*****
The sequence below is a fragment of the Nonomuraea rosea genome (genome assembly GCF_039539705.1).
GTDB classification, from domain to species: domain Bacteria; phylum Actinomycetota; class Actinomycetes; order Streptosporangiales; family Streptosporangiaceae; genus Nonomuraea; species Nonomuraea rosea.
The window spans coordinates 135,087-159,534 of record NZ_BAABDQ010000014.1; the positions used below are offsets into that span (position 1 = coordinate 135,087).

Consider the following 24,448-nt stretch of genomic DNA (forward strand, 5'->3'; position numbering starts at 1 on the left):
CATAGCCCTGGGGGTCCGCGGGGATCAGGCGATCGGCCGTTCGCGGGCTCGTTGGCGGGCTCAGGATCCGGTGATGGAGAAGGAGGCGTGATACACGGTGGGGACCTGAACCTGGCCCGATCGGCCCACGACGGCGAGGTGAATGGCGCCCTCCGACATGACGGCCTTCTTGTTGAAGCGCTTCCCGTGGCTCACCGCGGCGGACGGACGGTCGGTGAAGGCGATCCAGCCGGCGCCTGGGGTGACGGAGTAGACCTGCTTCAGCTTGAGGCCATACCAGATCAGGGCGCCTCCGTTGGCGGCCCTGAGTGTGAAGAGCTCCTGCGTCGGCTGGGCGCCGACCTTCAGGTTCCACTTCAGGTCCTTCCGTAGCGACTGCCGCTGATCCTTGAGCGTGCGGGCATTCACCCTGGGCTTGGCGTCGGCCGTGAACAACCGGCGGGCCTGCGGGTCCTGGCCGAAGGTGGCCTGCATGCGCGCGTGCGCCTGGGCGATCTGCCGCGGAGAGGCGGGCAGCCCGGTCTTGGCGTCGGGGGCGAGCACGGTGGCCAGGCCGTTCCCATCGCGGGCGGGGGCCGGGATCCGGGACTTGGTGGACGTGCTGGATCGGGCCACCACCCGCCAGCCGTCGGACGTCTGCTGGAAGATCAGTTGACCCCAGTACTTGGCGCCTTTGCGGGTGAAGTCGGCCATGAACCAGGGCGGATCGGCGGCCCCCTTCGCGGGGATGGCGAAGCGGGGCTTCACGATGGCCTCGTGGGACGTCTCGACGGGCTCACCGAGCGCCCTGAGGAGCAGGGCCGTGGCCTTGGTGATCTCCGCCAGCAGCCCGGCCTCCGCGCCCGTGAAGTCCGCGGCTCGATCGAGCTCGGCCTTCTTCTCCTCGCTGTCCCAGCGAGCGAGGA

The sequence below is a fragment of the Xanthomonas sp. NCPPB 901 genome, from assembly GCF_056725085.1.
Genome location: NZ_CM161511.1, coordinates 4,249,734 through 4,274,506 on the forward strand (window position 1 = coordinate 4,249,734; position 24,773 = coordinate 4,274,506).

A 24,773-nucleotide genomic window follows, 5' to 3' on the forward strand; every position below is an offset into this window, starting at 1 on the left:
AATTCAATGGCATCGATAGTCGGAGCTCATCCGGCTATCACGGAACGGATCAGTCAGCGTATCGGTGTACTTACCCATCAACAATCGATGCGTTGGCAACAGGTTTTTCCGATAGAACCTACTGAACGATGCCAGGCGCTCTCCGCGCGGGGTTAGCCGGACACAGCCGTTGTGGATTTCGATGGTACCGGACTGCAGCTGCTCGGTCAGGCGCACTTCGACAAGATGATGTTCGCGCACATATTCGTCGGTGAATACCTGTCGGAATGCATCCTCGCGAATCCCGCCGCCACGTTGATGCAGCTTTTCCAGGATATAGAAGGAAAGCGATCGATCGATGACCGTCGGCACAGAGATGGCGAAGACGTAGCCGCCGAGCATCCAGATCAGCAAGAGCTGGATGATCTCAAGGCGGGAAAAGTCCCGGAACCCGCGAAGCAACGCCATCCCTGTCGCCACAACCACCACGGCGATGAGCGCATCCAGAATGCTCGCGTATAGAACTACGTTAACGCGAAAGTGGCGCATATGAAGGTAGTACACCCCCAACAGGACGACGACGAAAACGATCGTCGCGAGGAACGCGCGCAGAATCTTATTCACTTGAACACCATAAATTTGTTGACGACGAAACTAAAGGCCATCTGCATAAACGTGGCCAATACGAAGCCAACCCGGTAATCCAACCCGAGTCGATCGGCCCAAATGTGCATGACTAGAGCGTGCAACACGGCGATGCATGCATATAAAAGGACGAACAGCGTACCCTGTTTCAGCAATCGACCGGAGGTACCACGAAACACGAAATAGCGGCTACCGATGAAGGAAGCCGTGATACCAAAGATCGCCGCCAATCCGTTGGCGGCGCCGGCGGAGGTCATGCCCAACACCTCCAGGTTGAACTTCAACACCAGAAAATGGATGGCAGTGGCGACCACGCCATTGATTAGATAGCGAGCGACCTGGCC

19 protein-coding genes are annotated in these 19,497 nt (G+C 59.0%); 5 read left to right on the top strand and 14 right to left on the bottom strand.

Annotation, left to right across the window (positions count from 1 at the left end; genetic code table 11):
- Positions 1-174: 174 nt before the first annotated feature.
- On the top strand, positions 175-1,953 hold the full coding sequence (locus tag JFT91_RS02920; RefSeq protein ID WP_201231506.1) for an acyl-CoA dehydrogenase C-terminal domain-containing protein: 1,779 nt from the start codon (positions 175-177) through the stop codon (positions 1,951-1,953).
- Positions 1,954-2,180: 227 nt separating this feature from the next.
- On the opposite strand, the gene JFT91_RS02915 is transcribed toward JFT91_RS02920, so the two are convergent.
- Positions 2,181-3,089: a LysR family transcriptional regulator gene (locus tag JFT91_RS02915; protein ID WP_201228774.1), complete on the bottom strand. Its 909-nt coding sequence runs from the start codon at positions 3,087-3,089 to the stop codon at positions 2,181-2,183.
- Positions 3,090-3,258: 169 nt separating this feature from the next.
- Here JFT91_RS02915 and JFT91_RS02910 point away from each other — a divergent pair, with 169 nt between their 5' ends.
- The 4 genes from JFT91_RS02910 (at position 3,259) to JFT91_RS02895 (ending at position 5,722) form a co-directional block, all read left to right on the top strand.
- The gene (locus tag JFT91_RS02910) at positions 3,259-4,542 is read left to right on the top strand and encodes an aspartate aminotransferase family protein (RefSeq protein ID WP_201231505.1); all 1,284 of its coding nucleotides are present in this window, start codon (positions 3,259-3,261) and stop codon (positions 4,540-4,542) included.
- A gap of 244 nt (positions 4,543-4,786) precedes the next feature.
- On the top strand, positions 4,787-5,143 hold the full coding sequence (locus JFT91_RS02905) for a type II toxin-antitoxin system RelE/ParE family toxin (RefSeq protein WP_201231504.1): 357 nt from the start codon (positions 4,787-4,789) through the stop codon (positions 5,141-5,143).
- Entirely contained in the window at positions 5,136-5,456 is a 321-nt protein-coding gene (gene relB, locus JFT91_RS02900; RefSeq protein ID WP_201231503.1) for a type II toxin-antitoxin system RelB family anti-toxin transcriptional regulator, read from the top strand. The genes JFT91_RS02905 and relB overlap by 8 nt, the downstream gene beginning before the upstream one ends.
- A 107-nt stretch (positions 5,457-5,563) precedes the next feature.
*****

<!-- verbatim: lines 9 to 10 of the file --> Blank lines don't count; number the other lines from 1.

AATTCAATGGCATCGATAGTCGGAGCTCATCCGGCTATCACGGAACGGATCAGTCAGCGTATCGGTGTACTTACCCATCAACAATCGATGCGTTGGCAACAGGTTTTTCCGATAGAACCTACTGAACGATGCCAGGCGCTCTCCGCGCGGGGTTAGCCGGACACAGCCGTTGTGGATTTCGATGGTACCGGACTGCAGCTGCTCGGTCAGGCGCACTTCGACAAGATGATGTTCGCGCACATATTCGTCGGTGAATACCTGTCGGAATGCATCCTCGCGAATCCCGCCGCCACGTTGATGCAGCTTTTCCAGGATATAGAAGGAAAGCGATCGATCGATGACCGTCGGCACAGAGATGGCGAAGACGTAGCCGCCGAGCATCCAGATCAGCAAGAGCTGGATGATCTCAAGGCGGGAAAAGTCCCGGAACCCGCGAAGCAACGCCATCCCTGTCGCCACAACCACCACGGCGATGAGCGCATCCAGAATGCTCGCGTATAGAACTACGTTAACGCGAAAGTGGCGCATATGAAGGTAGTACACCCCCAACAGGACGACGACGAAAACGATCGTCGCGAGGAACGCGCGCAGAATCTTATTCACTTGAACACCATAAATTTGTTGACGACGAAACTAAAGGCCATCTGCATAAACGTGGCCAATACGAAGCCAACCCGGTAATCCAACCCGAGTCGATCGGCCCAAATGTGCATGACTAGAGCGTGCAACACGGCGATGCATGCATATAAAAGGACGAACAGCGTACCCTGTTTCAGCAATCGACCGGAGGTACCACGAAACACGAAATAGCGGCTACCGATGAAGGAAGCCGTGATACCAAAGATCGCCGCCAATCCGTTGGCGGCGCCGGCGGAGGTCATGCCCAACACCTCCAGGTTGAACTTCAACACCAGAAAATGGATGGCAGTGGCGACCACGCCATTGATTAGATAGCGAGCGACCTGGCC

19 protein-coding genes are annotated in these 19,497 nt (G+C 59.0%); 5 read left to right on the top strand and 14 right to left on the bottom strand.